Fecal (Bowel) Incontinence

Fecal incontinence, also called bowel incontinence, happens when you have trouble managing or controlling when you have a bowel movement (poop). Stool (feces/waste) leaks out without your control. Depending on the cause, treatment can include dietary changes, exercises, medications or surgery.


What is fecal (bowel) incontinence?

Fecal incontinence — also called bowel incontinence — is when you can’t manage or control your bowel movements (pooping). Liquid or solid stool (poop) leaks out when you don’t want it to. Fecal incontinence may be as mild as having a little leakage when you pass gas or as severe as unintentionally passing solid stools.

Several factors affect your ability to regulate bowel movements. The muscles in your pelvic floor, rectum and anus must be working correctly to hold poop and (when the time’s right) release it. Nerves have to work with these muscles so your body knows when it’s time to poop. Finally, you have to be physically able to reach the toilet in time.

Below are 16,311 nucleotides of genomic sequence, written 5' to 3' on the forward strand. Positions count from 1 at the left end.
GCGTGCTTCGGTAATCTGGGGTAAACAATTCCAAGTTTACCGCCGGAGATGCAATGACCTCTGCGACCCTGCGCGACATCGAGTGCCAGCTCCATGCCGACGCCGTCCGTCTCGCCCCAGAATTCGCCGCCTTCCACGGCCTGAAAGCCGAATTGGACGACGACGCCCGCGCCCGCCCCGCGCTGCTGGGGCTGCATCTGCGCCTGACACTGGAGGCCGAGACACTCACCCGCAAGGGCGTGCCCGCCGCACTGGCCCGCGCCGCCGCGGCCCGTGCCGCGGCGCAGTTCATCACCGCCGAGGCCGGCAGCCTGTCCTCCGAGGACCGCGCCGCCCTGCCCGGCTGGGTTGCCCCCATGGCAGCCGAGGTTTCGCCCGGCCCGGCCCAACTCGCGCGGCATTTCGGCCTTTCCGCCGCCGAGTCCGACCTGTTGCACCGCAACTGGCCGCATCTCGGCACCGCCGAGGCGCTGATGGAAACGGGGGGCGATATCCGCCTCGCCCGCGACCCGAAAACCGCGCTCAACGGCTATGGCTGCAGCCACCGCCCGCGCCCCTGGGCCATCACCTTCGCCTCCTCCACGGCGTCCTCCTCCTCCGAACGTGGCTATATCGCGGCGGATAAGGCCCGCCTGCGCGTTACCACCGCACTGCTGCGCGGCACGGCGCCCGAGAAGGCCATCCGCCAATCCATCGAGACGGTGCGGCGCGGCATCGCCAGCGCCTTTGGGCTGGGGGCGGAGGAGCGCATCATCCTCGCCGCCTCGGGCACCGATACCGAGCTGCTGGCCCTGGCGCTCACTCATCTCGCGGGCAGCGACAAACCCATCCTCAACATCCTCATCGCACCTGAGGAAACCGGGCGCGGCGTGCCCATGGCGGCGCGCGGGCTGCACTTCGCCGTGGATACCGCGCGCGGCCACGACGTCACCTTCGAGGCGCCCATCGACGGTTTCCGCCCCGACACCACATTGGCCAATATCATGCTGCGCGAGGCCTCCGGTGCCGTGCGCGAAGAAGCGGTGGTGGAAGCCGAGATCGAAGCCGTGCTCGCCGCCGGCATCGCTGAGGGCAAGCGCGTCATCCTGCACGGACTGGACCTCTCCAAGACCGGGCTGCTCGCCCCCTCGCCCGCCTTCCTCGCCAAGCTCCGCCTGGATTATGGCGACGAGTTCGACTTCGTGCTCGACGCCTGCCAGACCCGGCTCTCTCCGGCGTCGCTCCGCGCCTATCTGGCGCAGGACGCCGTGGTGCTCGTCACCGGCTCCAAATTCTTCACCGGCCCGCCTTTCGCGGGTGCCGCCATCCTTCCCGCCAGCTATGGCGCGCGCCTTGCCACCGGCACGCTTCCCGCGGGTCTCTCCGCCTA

If any of these things go awry, you may have issues with fecal incontinence.

Types of fecal incontinence

There are two types of fecal incontinence:

  • Urge incontinence: You feel the urge to poop but can’t make it to the toilet fast enough to prevent soiling yourself (having an accident). This is the most common type. It usually involves issues with the muscles that control your bowel movements.
  • Passive incontinence: Your rectum (which holds your poop) has stretched as much as it can to contain your poop, but your body isn’t registering that you need to go. In this situation, you’ll pass the movement (poop) without realizing it. This type usually involves issues with how your nerves communicate with your muscles.